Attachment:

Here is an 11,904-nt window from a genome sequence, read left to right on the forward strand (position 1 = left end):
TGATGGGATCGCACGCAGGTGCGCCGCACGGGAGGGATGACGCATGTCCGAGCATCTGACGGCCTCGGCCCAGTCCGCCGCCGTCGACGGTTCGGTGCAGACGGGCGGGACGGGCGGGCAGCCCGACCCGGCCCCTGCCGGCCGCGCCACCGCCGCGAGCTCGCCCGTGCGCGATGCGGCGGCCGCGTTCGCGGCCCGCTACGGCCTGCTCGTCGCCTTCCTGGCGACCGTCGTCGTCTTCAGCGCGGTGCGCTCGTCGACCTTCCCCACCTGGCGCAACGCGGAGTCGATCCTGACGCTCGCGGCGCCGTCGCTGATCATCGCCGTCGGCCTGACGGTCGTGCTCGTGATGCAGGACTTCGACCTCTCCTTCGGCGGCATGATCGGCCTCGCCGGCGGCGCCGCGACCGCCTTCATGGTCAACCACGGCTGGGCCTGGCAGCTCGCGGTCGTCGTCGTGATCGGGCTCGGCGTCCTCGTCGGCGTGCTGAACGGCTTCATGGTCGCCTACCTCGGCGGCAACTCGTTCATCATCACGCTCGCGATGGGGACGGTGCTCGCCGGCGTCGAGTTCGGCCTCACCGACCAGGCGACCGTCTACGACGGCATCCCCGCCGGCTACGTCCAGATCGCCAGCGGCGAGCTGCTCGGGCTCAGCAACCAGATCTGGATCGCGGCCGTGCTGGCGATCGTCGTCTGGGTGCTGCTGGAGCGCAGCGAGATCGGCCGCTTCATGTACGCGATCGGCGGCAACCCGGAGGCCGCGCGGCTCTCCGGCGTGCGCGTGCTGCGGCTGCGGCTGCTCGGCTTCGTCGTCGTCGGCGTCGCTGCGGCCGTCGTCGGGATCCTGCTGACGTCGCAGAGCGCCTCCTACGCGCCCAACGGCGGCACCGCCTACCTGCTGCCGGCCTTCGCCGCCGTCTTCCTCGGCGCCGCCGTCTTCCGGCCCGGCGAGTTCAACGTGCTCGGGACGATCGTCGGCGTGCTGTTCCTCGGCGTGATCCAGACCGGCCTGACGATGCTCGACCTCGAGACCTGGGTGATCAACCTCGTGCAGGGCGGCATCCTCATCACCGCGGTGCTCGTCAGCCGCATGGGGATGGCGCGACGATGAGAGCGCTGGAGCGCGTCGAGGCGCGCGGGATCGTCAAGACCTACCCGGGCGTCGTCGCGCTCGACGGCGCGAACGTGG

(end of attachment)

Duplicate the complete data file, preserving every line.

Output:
Here is an 11,904-nt window from a genome sequence, read left to right on the forward strand (position 1 = left end):
TGATGGGATCGCACGCAGGTGCGCCGCACGGGAGGGATGACGCATGTCCGAGCATCTGACGGCCTCGGCCCAGTCCGCCGCCGTCGACGGTTCGGTGCAGACGGGCGGGACGGGCGGGCAGCCCGACCCGGCCCCTGCCGGCCGCGCCACCGCCGCGAGCTCGCCCGTGCGCGATGCGGCGGCCGCGTTCGCGGCCCGCTACGGCCTGCTCGTCGCCTTCCTGGCGACCGTCGTCGTCTTCAGCGCGGTGCGCTCGTCGACCTTCCCCACCTGGCGCAACGCGGAGTCGATCCTGACGCTCGCGGCGCCGTCGCTGATCATCGCCGTCGGCCTGACGGTCGTGCTCGTGATGCAGGACTTCGACCTCTCCTTCGGCGGCATGATCGGCCTCGCCGGCGGCGCCGCGACCGCCTTCATGGTCAACCACGGCTGGGCCTGGCAGCTCGCGGTCGTCGTCGTGATCGGGCTCGGCGTCCTCGTCGGCGTGCTGAACGGCTTCATGGTCGCCTACCTCGGCGGCAACTCGTTCATCATCACGCTCGCGATGGGGACGGTGCTCGCCGGCGTCGAGTTCGGCCTCACCGACCAGGCGACCGTCTACGACGGCATCCCCGCCGGCTACGTCCAGATCGCCAGCGGCGAGCTGCTCGGGCTCAGCAACCAGATCTGGATCGCGGCCGTGCTGGCGATCGTCGTCTGGGTGCTGCTGGAGCGCAGCGAGATCGGCCGCTTCATGTACGCGATCGGCGGCAACCCGGAGGCCGCGCGGCTCTCCGGCGTGCGCGTGCTGCGGCTGCGGCTGCTCGGCTTCGTCGTCGTCGGCGTCGCTGCGGCCGTCGTCGGGATCCTGCTGACGTCGCAGAGCGCCTCCTACGCGCCCAACGGCGGCACCGCCTACCTGCTGCCGGCCTTCGCCGCCGTCTTCCTCGGCGCCGCCGTCTTCCGGCCCGGCGAGTTCAACGTGCTCGGGACGATCGTCGGCGTGCTGTTCCTCGGCGTGATCCAGACCGGCCTGACGATGCTCGACCTCGAGACCTGGGTGATCAACCTCGTGCAGGGCGGCATCCTCATCACCGCGGTGCTCGTCAGCCGCATGGGGATGGCGCGACGATGAGAGCGCTGGAGCGCGTCGAGGCGCGCGGGATCGTCAAGACCTACCCGGGCGTCGTCGCGCTCGACGGCGCGAACGTGG